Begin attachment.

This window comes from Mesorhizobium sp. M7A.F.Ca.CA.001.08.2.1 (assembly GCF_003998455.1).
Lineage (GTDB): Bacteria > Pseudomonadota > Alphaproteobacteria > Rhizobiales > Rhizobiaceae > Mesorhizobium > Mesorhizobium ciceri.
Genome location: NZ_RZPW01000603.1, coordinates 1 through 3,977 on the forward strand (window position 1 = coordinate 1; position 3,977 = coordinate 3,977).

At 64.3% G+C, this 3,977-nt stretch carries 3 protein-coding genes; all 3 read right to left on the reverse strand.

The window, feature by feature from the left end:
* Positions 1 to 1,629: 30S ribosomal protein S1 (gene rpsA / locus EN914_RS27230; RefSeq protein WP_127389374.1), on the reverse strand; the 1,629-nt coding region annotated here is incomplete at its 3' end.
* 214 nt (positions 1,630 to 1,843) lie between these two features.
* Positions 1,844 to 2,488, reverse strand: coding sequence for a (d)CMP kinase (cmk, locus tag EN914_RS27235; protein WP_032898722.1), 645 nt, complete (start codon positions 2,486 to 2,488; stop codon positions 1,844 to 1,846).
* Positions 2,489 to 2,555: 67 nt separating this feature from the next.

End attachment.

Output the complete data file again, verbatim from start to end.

This window comes from Mesorhizobium sp. M7A.F.Ca.CA.001.08.2.1 (assembly GCF_003998455.1).
Lineage (GTDB): Bacteria > Pseudomonadota > Alphaproteobacteria > Rhizobiales > Rhizobiaceae > Mesorhizobium > Mesorhizobium ciceri.
Genome location: NZ_RZPW01000603.1, coordinates 1 through 3,977 on the forward strand (window position 1 = coordinate 1; position 3,977 = coordinate 3,977).

At 64.3% G+C, this 3,977-nt stretch carries 3 protein-coding genes; all 3 read right to left on the reverse strand.

The window, feature by feature from the left end:
* Positions 1 to 1,629: 30S ribosomal protein S1 (gene rpsA / locus EN914_RS27230; RefSeq protein WP_127389374.1), on the reverse strand; the 1,629-nt coding region annotated here is incomplete at its 3' end.
* 214 nt (positions 1,630 to 1,843) lie between these two features.
* Positions 1,844 to 2,488, reverse strand: coding sequence for a (d)CMP kinase (cmk, locus tag EN914_RS27235; protein WP_032898722.1), 645 nt, complete (start codon positions 2,486 to 2,488; stop codon positions 1,844 to 1,846).
* Positions 2,489 to 2,555: 67 nt separating this feature from the next.